A three-step plan for Team USA basketball to re-establish dominance on world stage before Tokyo Olympics

The two greatest teams in the history of international basketball are Team USA's 1992 "Dream Team" and the 2008 "Redeem Team." What do those squads have in common? They were built on the back of painful, humiliating losses. The 1988 team failed to reach the gold medal game for the first time in history, so NBA players ensured that 1992 would not feature a repeat performance. Meanwhile, the 2004 group was the first American team built with NBA players to lose the gold medal in the Olympics, making the "Redeem Team" moniker of 2008 fairly self-explanatory.  

The definition of insanity is doing the same thing over and over again and expecting different results, but that is exactly how USA Basketball operates. It loses, it builds a new superteam, it dominates, interest fades, and it loses again. It happens like clockwork. It took 14 years, from 1988 to 2002, for Team USA to lose another major international competition after the embarrassment of its first bronze medal. Team USA's back-to-back World Cup losses to France and Serbia came 15 years after 2004's debacle, and 13 years after the oft-forgotten loss at the 2006 World Championships. The half-life of an American dynasty, historically speaking, is around a decade and a half. 

That shouldn't be the case. Team USA has the best players, the best coaches and the most resources. Given similar structure and investment, those factors should ensure gold at any international competition the United States enters. 

But it hasn't, because foreign teams have several significant advantages over American teams. Just look at the French team that beat them Wednesday. Vincent Collet has been France's head coach since 2009. Rudy Gobert and Evan Fournier have played for the national team since the 2014 World Cup. Nicolas Batum was on the 2010 World Cup team. Most of this roster has been together for quite some time. Team USA has never been able to match that continuity, and frankly, it has never tried.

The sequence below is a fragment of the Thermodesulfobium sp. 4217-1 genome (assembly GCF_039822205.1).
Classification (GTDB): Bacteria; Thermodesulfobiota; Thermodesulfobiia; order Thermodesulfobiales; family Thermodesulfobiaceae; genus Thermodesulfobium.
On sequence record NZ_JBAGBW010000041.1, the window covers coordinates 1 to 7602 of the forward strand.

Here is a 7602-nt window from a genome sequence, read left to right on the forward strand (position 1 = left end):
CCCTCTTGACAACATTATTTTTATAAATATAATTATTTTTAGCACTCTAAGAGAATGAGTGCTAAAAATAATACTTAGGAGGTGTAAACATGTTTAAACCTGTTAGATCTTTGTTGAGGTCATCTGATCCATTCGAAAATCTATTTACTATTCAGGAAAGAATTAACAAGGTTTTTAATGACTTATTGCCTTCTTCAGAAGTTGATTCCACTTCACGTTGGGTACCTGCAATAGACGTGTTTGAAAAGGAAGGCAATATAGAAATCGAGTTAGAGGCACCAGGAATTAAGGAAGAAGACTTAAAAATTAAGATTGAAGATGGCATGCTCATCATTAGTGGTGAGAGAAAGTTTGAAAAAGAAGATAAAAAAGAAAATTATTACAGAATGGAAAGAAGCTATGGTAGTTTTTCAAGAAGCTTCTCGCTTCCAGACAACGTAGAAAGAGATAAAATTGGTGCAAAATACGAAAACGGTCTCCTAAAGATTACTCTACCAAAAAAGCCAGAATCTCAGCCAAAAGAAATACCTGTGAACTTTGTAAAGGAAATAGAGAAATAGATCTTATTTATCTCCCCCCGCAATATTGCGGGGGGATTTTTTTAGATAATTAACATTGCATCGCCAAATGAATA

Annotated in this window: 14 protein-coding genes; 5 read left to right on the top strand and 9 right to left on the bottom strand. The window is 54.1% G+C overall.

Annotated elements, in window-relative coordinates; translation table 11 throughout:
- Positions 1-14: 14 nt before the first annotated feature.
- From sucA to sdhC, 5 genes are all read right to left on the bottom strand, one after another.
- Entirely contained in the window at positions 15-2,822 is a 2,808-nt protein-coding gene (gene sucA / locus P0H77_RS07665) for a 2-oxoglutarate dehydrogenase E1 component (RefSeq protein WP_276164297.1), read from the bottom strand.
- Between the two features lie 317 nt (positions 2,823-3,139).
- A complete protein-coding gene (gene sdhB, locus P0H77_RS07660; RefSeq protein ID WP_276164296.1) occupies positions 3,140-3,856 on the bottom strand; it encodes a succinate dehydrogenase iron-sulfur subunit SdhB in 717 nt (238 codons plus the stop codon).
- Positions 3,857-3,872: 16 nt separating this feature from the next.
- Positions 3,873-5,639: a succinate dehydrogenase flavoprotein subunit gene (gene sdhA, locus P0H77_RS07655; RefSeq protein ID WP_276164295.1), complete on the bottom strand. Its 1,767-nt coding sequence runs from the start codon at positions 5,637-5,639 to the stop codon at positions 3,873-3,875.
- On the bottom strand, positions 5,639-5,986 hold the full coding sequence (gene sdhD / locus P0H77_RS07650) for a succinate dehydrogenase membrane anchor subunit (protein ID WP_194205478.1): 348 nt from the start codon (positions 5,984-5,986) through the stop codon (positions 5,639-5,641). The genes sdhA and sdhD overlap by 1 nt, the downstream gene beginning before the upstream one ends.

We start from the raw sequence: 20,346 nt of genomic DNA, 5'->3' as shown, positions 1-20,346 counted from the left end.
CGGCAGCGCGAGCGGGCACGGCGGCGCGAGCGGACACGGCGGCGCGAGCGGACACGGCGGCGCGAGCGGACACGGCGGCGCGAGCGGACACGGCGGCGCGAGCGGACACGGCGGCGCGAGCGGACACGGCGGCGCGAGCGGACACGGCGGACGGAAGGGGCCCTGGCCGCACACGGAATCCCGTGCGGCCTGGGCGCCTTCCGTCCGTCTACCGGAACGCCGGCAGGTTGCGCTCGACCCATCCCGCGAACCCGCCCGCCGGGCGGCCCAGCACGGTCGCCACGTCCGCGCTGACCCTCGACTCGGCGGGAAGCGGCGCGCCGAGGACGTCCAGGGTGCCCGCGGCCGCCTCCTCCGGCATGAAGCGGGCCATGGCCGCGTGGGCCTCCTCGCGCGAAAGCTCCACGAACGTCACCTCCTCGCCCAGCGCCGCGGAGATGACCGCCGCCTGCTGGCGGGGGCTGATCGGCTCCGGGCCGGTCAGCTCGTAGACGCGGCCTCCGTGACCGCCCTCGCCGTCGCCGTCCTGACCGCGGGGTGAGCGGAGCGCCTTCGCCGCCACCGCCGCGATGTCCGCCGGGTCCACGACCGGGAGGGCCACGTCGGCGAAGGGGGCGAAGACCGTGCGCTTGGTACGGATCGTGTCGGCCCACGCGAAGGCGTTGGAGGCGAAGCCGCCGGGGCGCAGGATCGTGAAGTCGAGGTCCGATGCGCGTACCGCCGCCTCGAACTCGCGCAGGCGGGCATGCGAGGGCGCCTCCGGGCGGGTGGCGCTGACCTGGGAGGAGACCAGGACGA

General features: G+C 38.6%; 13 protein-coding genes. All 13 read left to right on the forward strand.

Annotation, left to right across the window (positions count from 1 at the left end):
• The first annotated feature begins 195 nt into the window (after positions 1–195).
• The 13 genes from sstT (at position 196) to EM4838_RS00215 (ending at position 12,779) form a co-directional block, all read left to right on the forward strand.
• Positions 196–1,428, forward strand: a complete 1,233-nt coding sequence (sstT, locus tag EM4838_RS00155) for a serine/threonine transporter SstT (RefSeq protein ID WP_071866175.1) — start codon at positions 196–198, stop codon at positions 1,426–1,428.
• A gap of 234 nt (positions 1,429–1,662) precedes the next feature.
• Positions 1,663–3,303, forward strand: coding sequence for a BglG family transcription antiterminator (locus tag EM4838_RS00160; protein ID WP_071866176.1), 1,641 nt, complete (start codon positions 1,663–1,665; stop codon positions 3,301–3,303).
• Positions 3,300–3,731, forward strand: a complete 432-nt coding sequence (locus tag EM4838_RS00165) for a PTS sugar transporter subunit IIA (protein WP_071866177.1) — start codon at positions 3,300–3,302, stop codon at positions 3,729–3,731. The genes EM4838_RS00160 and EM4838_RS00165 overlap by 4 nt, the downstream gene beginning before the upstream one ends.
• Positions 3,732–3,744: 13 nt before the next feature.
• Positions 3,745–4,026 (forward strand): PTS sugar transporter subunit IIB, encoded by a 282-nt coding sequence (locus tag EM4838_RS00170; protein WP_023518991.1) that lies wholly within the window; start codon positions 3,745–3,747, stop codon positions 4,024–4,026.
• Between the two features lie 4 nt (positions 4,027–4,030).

That should change after suffering an embarrassing elimination in China. Team USA needs to adopt stricter roster-building guidelines if it ever plans to build the sort of chemistry most foreign teams have. It can do so by following this three-step plan. 

Step 1: Insist on a four-year commitment

Team USA will never draw the life-long commitments that players like Tony Parker and Pau Gasol gave their country, but it can do better than the friends with benefits arrangement it seems to have with the NBA's best players. In 2015, for instance, USA Basketball Managing Director Jerry Colangelo told Marc Stein that he would hold a roster spot for LeBron James in case he decided to play. James, and many of top American players, have that sort of leverage. They can hold Team USA hostage and play only on their own terms. 

There is no way to end this entirely, but a mandatory four-year commitment could mitigate it. The terms would be simple: a player would only be eligible for a roster spot on the American senior men's national team at the Olympics if that player participated in two summer's worth of training camps and the FIBA World Cup in the three years preceding the Olympic Games. Essentially, Team USA would build its roster in the first offseason following the Olympics, host training camps in two of the three summers without a major international competition, and then take a roster with experience playing together into both the World Cup and the Olympics. 

Making these commitments mandatory would solve a number of problems for Team USA. It would destroy the attitude that only the Olympics are worth playing in, ensuring that Team USA puts its best foot forward in all major competition. It would obviously improve chemistry by forcing the team to play together several summers in a row. It would even help fans feel a stronger connection to the team, as the roster would have some degree of stability. 

Specific rules would have to be made regarding injuries, but a dropout without a satisfactory explanation would be final. If a player decides against coming to a training camp as a load-management precaution, then that player would lose eligibility for the following Olympics. His spot on the roster would then be filled by a member of the Select Team, which would commit to two-year terms with the promise of potentially replacing departed players. 

Step 2: Institute term limits

This one might seem counterproductive. This new world would include mandatory four-year commitments, but it would also carry term limits. Once a player has played in the Olympics once, he would officially lose eligibility to participate ever again.